Drug cost and the availability of insurance affects usage patterns significantly. The Health Care Cost Institute (HCCI; Washington, DC), found that, for the years 2009—2013, per capita healthcare-related spending for individuals diagnosed with diabetes was $14,999/year—more than three times higher than the healthcare spending for individuals without diabetes ($4,305/year). People with diabetes had average per capita out-of-pocket (OOP) healthcare expenses of $1,922/year—2.5 times more than the average OOP spending for people without diabetes. OOP expenses include insurance copay or deductible for medications, doctor visits, medical supplies and OOP expenses associated with any additional hospitalization or emergency room visits, says HCCI senior researcher Amanda Frost, PhD.

Interestingly, HCCI’s study showed that among the individuals with diabetes, the two sub-groups that had the highest per capita healthcare spending were children (ages birth through 18 years; $15,456/year in 2013), and pre-Medicare adults (ages 55 through 64 years; $16,889/year in 2013).

Preference for branded insulins helped to drive these higher levels of spending, especially among younger patients. “Among children, we see especially high spending on branded insulin,” says Frost. In 2013, an average of $2,511 was spent on branded insulin per child with diabetes—more than four times what was spent on branded insulin for middle-aged adults ($589) and pre-Medicare adults ($617). Part of the explanation for this, says Frost, may be that “there have been advances among insulin in recent years and this may be one influence on the use of branded products.” Another factor that may be driving this preference and demand for branded insulins among children is that parents typically want what is perceived to be the best for their children, and are potentially more rigorous about maintaining adherence.

“This work provides a starting point for further analysis and research, to help understand the drivers behind these spending trends,” says Frost. “And of course, the next step in the research is to really think about the connection between these healthcare dollars and patient outcomes.”

Insulin advances

Today, the lion’s share of total drug spending in diabetes—63%—still goes for insulins—and insulins accounted for 61.3% of spending growth in 2014, according to IMS Institute. For this reason, many industry analysts are eagerly anticipating the eventual arrival of biosimilar insulins in the US, feeling that they will have a big impact on the drug-spend patterns.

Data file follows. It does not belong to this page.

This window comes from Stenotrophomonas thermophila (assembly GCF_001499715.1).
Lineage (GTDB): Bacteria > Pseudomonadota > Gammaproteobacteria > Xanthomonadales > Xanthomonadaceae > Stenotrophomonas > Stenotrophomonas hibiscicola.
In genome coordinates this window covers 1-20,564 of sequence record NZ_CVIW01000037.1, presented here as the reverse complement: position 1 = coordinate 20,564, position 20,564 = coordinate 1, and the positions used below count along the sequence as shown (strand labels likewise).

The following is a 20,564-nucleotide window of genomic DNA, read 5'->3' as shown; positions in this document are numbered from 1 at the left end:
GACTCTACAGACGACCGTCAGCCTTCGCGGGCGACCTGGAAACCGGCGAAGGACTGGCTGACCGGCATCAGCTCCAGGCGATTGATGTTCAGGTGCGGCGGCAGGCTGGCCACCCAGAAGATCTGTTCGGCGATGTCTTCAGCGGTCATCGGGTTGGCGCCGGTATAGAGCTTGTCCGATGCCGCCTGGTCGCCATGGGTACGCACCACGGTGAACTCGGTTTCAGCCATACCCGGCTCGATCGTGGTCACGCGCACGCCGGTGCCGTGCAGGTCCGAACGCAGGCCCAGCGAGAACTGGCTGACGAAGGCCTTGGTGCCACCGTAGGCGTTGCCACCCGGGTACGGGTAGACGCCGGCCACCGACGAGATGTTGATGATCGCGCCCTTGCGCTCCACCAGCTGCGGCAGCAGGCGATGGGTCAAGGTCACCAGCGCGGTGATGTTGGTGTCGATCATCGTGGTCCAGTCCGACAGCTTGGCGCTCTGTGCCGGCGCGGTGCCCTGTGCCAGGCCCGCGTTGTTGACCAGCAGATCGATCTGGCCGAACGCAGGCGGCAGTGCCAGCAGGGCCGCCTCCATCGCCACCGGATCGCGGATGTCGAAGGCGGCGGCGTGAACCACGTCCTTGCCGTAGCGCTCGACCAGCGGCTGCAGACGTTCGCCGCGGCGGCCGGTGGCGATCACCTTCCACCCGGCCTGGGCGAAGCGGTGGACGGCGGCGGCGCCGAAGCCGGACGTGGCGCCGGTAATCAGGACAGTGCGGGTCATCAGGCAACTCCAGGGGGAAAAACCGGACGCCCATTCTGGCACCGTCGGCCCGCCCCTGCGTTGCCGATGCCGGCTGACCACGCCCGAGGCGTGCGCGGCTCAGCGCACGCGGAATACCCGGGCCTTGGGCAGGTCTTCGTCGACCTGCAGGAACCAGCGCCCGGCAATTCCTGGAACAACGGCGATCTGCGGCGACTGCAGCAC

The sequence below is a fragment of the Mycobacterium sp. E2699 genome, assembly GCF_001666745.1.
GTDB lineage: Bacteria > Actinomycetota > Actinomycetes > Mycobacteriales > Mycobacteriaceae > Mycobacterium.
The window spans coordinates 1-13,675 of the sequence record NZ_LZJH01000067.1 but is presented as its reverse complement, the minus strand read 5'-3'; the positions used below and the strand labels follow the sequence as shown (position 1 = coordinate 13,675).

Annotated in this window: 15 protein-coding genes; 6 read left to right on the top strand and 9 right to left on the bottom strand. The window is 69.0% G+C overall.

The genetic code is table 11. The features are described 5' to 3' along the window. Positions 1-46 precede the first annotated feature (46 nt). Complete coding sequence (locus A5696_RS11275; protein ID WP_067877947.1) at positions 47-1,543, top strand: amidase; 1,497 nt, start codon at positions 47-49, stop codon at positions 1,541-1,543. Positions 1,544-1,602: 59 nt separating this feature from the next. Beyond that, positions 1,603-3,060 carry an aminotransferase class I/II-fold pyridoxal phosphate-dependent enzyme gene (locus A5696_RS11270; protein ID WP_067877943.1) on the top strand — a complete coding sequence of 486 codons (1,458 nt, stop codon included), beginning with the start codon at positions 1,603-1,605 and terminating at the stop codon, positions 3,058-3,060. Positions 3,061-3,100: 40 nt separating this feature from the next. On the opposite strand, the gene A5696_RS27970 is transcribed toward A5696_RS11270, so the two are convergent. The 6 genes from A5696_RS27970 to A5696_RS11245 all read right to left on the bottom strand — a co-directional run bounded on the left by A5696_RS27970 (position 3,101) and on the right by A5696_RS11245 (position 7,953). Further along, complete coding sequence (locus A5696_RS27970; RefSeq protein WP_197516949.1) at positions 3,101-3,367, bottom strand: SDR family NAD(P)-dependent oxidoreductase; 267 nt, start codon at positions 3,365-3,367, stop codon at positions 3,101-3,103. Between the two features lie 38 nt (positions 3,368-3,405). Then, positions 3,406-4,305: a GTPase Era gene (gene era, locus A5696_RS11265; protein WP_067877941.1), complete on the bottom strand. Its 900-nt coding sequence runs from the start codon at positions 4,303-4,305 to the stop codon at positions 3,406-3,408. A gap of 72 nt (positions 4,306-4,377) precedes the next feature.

Glargine, best known as Sanofi’s Lantus brand, is both the highest dollar-volume insulin therapy, and the earliest opportunity for biosimilar commercialization. The first biosimilar glargine in the US received tentative FDA approval in August 2014 via the 505(b)(2) pathway, and could launch by 2016, pending resolution of patent litigation with Sanofi. The biosimilar insulin glargine from Lilly and Boehringer Ingelheim is already approved in the EU since late 2014 for use in type 1 and type 2 diabetes patients, age 2 and up. Several other companies are also developing biosimilar versions of glargine, including Merck and Mylan.

“There’s still a lot of reasons to think that doctors will be skeptical about biosimilar insulins—given some skepticism about substitution and interchangeability, reimbursement (who pays and what are the financial incentives), and ambiguous outcomes,” says Kleinrock of IMS Institute. “But once there are approved biosimilar insulins on the market, even if they are not interchangeable, it would seem to be almost a no-brainer for payers and doctors to consider their use.”

“As a result, we expect that when the floodgates on biosimilars finally open, we will see a short, sharp shock of big adoption,” Kleinrock continues. “Even though insulins are already relatively inexpensive, getting them cheaper will still be very valuable for the patient, providers and payers.”

Meanwhile, oral forms of insulin have been pursued for many years but thus far none has come to fruition. Nonetheless, the idea of substituting daily pills for daily injections has obvious appeal, and could help drive adherence in a meaningful way. Given the appeal of an insulin in tablet form, many companies, including Novo Nordisk, Eli Lilly, Pfizer, Sanofi-Aventis, Oramed and Biocon, are working on this.

Non-insulin treatment options

Beyond insulins, several newer categories of non-insulin diabetes therapies, which aim to help the pancreas to produce more insulin or the body to use it more effectively, continue to generate interest. Among the leading categories of non-insulin antidiabetics are: